Americans in 1976 also wanted to rebuild our cities, our older cities. I knew that with the right policies older cities could be rebuilt, a new spirit could be engendered, past defects could be corrected, our urban dwellers could be given a better life.

With your help, we launched the Nation's first comprehensive urban program. We changed old and existing Federal programs so that for the first time they really began to give better services to our people. Now downtown and inner-city communities are reviving all over the Nation. As in Chicago, the building spirit has revived, and people are putting hard work and new life back into our cities.

There's plenty to be done. It will not be easy, but we are off to a good start. And I pledge to keep this progress going. Our cities in America must be rebuilt. If you'll help me, we will succeed with that job.

And we are now devoting that same American spirit—individualism, innovation, dedication—to our energy problem, to free us from dangerous overdependence on imported oil. We now import more than half the oil we use from foreign countries. Next year, we will spend $70 billion on foreign oil. We are importing oil; we are exporting jobs, we are importing inflation.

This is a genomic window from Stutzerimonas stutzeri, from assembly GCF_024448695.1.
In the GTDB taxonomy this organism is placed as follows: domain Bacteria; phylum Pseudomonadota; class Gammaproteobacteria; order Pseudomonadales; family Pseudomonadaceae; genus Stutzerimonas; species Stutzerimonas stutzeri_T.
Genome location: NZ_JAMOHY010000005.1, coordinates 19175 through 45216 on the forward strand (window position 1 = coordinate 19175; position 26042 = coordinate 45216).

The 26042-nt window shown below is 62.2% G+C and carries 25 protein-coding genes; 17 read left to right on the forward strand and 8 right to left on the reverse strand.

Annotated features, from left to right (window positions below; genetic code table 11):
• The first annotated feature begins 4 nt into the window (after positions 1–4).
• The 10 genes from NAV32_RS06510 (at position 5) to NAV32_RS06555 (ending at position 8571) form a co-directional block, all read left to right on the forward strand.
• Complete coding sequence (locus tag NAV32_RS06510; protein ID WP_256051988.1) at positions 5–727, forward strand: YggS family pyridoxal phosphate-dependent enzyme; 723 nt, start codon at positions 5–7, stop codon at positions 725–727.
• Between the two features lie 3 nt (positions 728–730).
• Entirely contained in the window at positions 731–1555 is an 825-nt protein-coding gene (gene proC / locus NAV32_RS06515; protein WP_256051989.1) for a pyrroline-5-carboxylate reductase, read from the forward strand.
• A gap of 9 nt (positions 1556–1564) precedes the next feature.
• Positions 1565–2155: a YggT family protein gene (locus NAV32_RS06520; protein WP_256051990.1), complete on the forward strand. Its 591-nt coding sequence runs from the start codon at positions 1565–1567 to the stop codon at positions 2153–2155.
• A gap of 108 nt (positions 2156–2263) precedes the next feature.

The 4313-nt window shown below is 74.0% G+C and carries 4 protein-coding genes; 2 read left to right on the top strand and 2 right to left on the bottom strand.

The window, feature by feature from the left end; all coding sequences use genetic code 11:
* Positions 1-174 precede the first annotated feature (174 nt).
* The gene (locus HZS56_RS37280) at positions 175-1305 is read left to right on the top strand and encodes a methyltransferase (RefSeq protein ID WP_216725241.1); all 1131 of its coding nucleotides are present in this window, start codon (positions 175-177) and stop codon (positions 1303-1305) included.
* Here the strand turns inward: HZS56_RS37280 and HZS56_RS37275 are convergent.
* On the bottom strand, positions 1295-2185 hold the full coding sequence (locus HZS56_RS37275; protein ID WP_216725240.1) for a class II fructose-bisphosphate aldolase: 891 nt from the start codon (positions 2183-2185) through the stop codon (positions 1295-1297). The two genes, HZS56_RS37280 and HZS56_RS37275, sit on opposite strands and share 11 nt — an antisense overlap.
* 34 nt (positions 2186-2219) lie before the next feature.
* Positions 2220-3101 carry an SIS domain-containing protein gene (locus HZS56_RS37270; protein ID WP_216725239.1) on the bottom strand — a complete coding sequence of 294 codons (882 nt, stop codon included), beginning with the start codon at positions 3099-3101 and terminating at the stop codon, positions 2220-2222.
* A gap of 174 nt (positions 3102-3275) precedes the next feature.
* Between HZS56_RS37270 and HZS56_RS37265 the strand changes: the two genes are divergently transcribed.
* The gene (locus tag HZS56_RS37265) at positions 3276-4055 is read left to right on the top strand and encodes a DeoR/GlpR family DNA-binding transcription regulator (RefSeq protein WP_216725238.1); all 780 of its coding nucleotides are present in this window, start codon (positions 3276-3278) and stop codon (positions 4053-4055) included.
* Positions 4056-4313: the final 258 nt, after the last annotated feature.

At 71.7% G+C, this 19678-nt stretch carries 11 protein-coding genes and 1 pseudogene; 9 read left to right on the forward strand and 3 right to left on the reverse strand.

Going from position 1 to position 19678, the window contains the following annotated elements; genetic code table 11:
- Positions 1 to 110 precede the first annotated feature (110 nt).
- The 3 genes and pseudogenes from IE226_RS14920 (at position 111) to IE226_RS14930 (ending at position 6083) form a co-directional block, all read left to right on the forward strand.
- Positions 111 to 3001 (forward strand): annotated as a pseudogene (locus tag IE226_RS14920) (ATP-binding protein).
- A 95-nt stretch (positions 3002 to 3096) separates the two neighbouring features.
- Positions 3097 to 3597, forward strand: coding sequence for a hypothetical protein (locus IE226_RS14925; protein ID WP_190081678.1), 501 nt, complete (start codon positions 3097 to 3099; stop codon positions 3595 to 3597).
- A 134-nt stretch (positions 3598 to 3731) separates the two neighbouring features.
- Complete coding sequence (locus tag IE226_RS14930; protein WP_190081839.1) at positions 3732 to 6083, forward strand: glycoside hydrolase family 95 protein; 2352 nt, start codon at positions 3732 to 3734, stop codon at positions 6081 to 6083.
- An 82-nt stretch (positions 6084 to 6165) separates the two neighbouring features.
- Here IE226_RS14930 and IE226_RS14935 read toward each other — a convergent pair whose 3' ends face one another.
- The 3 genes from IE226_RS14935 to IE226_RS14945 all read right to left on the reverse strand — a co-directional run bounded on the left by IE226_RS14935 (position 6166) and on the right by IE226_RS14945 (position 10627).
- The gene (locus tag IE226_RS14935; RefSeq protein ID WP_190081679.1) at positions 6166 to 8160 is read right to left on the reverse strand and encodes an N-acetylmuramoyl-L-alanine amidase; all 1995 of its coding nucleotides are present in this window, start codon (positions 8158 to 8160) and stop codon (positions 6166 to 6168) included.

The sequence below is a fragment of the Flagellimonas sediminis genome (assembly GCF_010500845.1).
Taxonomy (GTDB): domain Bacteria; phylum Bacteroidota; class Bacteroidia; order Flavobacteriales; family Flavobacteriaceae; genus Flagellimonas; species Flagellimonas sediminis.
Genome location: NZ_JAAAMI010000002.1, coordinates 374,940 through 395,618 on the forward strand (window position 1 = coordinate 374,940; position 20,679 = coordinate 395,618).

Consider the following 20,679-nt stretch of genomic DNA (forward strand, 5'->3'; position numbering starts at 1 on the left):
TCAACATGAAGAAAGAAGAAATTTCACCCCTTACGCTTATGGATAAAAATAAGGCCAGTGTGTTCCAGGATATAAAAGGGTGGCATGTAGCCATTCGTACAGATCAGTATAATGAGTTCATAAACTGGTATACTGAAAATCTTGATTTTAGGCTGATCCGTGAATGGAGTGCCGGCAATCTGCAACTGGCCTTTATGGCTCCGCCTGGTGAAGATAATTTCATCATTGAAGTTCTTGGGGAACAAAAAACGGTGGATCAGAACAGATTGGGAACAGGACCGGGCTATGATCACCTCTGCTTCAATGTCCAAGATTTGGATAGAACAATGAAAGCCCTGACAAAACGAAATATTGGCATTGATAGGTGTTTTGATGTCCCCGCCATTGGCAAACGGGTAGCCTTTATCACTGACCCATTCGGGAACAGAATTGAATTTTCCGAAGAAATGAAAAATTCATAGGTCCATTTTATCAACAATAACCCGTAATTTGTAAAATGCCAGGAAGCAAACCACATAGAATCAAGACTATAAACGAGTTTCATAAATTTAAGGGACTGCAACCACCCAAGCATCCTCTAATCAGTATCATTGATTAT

We've begun to act after too long a delay. We've already cut imports by 2¼ million barrels per day by 1985, but we know that this will not be enough. We must do better.

I have now sent to Congress, in July, a program to conserve more energy and to produce more American energy. I proposed a windfall profits tax on the unearned income of the oil companies of this country to help poor families pay high energy bills, to build a better transportation system, and to produce synthetic fuels, solar power, and other energy in our own country.

It will amount to the most ambitious peacetime undertaking in our history, on the same massive scale as we saw when we built the Interstate Highway System throughout the United States. It's the kind of program Chicagoans like. It builds on American strengths. It harnesses American ingenuity. It provides American jobs.